Decimal point precision of the field.

Varies

Optional element. If present, contains the default value of the field in the standard field data format.

Table 4-12. Format of server's result set sequence, versions 4.1 and later

Length

Description

4

Data field (see the section "Data Field," earlier in this chapter) containing the ASCII string def.

Varies

Database name of the field in the data field format.

Varies

Table name of the field in the data field format. If the table was aliased in the query, contains the name of the alias.

Varies

Table name of the field in the data field format. If the table was aliased in the query, contains the original name of the table.

Varies

Column name of the field in the data field format. If the column was aliased in the query, contains the name of the alias.

Varies

Column name of the field in the data field format. If the column was aliased in the query, contains the original name of the table.

1

Byte containing decimal 12, meaning that 12 bytes of data follow. The idea is to make the sequence look like a standard data field.

2

Character set code of the field (low byte first).

4

Field length (low byte first).

1

Type code of the field according to enum field_types in include/mysql_com.h.

2

Bit mask of field option flags (low byte first). See Table 4-13 for the explanation of the bits.

1

Decimal-point precision of field values.

2

Reserved.

Varies

Optional element. If present, contains the default value of the field in the standard field data format.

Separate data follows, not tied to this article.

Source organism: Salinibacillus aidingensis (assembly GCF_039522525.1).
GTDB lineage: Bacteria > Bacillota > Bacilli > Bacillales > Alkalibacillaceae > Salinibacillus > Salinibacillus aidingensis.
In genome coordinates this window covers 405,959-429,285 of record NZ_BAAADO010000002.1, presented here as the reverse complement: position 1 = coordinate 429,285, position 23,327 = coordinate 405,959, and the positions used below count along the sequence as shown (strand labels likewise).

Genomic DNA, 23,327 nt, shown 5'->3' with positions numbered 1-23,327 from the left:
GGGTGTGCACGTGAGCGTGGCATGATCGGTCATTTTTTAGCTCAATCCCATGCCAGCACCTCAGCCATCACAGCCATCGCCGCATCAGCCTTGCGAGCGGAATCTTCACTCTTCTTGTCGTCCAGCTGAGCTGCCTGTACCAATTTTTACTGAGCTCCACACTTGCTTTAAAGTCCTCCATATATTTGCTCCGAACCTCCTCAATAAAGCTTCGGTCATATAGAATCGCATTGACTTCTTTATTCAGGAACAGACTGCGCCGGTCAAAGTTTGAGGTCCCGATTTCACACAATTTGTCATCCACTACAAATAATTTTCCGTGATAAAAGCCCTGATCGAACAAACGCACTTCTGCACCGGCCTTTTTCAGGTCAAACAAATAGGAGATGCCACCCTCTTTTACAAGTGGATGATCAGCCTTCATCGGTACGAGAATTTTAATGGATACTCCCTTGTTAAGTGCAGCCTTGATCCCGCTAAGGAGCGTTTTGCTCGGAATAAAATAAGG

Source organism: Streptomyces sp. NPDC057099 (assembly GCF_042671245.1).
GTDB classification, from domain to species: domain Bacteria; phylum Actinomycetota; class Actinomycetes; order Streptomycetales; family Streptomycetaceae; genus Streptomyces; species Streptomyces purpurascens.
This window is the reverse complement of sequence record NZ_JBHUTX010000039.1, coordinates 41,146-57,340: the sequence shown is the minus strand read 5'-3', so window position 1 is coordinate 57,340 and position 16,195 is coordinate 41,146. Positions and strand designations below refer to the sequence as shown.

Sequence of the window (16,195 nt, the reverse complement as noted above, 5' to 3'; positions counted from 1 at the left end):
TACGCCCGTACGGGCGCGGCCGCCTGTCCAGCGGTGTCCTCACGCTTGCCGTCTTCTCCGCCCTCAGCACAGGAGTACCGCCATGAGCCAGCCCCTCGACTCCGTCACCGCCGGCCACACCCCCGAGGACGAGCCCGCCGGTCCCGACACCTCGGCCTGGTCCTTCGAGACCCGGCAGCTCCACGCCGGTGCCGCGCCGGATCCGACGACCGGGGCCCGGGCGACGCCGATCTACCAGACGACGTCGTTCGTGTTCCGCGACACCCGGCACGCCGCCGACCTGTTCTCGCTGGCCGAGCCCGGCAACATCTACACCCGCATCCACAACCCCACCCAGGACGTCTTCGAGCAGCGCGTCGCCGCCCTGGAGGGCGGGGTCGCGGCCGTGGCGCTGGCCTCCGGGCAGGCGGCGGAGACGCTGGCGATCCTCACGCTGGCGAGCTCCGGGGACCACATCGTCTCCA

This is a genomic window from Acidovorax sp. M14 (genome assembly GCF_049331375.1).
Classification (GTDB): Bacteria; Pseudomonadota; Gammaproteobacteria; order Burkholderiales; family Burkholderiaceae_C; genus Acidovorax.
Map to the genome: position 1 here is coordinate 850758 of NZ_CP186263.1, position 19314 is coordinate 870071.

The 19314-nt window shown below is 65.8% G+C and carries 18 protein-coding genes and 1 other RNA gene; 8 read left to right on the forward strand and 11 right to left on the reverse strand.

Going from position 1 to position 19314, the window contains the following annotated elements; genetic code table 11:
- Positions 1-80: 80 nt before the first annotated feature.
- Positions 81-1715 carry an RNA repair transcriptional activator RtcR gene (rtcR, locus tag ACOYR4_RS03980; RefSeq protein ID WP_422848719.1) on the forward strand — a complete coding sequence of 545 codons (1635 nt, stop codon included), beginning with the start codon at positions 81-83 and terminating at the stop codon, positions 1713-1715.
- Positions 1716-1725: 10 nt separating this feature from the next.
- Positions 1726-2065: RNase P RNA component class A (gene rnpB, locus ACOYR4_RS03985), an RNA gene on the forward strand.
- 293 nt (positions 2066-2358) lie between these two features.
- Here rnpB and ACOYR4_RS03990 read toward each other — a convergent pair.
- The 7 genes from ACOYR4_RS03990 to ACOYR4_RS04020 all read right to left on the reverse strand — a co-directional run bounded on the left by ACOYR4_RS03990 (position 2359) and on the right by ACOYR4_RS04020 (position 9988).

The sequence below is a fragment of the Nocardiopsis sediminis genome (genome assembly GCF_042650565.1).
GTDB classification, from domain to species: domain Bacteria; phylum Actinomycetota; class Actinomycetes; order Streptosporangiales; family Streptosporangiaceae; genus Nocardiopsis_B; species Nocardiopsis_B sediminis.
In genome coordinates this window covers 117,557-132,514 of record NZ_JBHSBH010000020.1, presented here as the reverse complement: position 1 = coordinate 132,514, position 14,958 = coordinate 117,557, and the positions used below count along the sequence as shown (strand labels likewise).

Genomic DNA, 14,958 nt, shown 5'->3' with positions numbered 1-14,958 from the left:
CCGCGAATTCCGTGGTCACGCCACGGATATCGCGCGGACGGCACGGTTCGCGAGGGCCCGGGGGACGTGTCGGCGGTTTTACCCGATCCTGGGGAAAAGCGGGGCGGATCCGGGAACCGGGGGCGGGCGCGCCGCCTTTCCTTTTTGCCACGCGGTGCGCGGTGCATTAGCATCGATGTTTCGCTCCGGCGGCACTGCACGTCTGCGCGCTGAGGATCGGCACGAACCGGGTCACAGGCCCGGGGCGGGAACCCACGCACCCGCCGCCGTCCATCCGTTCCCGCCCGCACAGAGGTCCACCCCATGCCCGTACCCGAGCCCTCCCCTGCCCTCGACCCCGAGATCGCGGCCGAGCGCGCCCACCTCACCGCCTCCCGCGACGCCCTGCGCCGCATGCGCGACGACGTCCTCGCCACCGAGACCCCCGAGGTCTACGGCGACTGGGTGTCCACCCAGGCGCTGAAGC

Table 4-13. Option flags in server's result set packets

Bit macro

Hexadecimal bit value

Description

NOT_NULL_FLAG

0x0001

The field value cannot be NULL (it is declared with the NOT NULL attribute).

PRI_KEY_FLAG

0x0002

The field is a part of the primary key.

UNIQUE_KEY_FLAG

0x0004

The field is a part of a unique key.

MULTIPLE_KEY_FLAG

0x0008

The field is a part of some non-unique key.

BLOB_FLAG

0x0010

The field is a BLOB or TEXT.

UNSIGNED_FLAG

0x0020

The field was declared with the UNSIGNED attribute, which has the same meaning as the unsigned keyword in C.

ZEROFILL_FLAG

0x0040

The field has been declared with the ZEROFILL attribute, which tells the server to pad the numeric types with leading zeros in the output to fit the specified field length.

BINARY_FLAG

0x0080

The field has been declared with the BINARY attribute, which tells the server to compare strings byte-for-byte in a case-sensitive manner.

ENUM_FLAG

0x0100

The field is an ENUM.

AUTO_INCREMENT_FLAG

0x0200

The field has been declared with the AUTO_INCREMENT attribute, which enables the automatic generation of primary key values when a new record is inserted.

TIMESTAMP_FLAG

0x0400

The field is a timestamp.

SET_FLAG

0x0800

The field is a SET.

NUM_FLAG

0x8000

Used with cursors in version 4.1 to indicate that the field is numeric.

Following the field definition sequence of packets, the server sends the actual rows of data, one packet per row. Each row data packet consists of a sequence of values stored in the standard field data format. When reporting the result of a regular query (sent with COM_QUERY), the field data is converted to the string format. When using a prepared statement (COM_PREPARE), the field data is sent in its native format with the low byte first.

After all of the data rows have been sent, the packet sequence is terminated with an EOF packet.